Keeping Your Child Engaged When They Suffer From ADHD
Children suffering from attention deficit disorder (ADHD) have the ability to hyperfocus during certain activities. If you are a parent, you've probably witnessed their intense focus in specific areas. Yet, when it comes to schoolwork your child may often straggle to stay on task. Despite common misconceptions, ADHD doesn't impair the ability to pay attention, but rather it impairs the ability to control what the sufferer is able to pay attention to. Medication is something you should only discuss with your child's treating physician, however, there are multiple coping strategies you can use to help children with ADHD in environments where they are struggling.
1. Play games geared toward attention-boosting.
Rather than plopping down with the latest video game, try some classic childrens' games instead. Simon Says and Musical Chairs both require attention and listening skills.
2. Enjoy the great outdoors.
Spending time outdoors in natural environments have been shown to improve concentration. If possible, walk your child to school. After they arrive home, it's worth disregarding the traditional method of 'homework before play'. Let your child play outside before coming in to do homework —recent studies have linked time spent outside improves focus, so if you're child is struggling, this is a suggestion worth considering.
3. Teach your child how to self-monitor.
As s/he gets older, self-monitoring becomes a bigger and bigger piece of managing life with ADHD so it's best to start early.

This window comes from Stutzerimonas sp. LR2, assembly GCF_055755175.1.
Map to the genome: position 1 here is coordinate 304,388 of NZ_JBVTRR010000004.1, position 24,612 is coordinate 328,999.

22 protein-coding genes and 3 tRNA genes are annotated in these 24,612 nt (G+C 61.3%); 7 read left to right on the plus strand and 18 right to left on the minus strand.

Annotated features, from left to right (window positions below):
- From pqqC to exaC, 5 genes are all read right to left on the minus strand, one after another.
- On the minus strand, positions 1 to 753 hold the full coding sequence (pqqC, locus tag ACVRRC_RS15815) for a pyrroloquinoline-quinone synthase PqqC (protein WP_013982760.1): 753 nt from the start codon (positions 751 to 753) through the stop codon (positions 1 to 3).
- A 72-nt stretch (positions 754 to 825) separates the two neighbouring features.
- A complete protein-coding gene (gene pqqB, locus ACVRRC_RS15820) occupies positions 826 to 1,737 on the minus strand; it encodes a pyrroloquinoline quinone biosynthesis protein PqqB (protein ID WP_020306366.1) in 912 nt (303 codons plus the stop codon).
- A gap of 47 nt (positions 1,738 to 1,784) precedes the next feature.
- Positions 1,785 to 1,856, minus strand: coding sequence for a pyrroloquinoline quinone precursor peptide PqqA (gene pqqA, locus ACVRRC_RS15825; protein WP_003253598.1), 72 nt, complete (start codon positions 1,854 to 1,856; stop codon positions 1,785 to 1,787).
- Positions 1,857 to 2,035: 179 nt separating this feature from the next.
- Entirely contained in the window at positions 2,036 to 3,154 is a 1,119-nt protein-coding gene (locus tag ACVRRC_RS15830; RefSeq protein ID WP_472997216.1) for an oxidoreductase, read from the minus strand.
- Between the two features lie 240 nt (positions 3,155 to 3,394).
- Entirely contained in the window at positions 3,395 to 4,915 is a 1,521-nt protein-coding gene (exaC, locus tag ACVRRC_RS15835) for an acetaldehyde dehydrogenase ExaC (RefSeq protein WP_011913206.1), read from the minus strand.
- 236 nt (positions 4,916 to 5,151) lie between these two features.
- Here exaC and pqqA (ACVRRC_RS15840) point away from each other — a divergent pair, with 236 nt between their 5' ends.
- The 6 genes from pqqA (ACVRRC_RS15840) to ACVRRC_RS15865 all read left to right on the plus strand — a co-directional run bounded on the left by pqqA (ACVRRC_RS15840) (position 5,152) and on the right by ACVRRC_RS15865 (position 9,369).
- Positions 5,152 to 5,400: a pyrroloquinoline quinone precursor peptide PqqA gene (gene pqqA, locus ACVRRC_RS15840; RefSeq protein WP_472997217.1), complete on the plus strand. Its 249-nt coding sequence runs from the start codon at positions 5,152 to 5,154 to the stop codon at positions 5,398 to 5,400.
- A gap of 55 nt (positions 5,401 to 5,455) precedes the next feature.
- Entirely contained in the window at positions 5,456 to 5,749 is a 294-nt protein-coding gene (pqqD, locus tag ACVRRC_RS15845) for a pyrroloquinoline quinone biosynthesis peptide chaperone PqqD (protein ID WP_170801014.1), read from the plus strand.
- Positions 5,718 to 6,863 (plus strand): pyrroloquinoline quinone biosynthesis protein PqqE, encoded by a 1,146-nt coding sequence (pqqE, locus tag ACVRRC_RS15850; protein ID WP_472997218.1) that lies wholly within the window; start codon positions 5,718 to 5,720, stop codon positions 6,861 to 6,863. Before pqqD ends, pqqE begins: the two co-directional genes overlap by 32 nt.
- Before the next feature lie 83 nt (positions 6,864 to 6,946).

Help your child become aware of those things that distract him or her. It takes dedication and patience, but over time, your child will begin to learn how distraction feels —something those with ADHD don't naturally recognize. Eventually s/he will recognize when her attention is waning.
ADHD sufferers greatly benefit from positive affirmations and feedback. When your child struggles, encourage them by acknowledging their frustration, but encouraging them to say, 'I will pay attention to my work' or some variation thereof. This helps to encourage perseverance.
4. Make learning active.
Rather than having your child do worksheet after worksheet, encourage them to get involved. This can be everything from underlining reading materials with colored pencils, drawing cartoons to illustrate new vocabulary works, or using pieces of cereal or candy to work out his/her math problems.
Remember, ADHD is not a disease and those suffering are not abnormal. Our brains just work a bit differently and these tips can greatly improve the quality of life of the affected person, as well as the quality of work your child produces.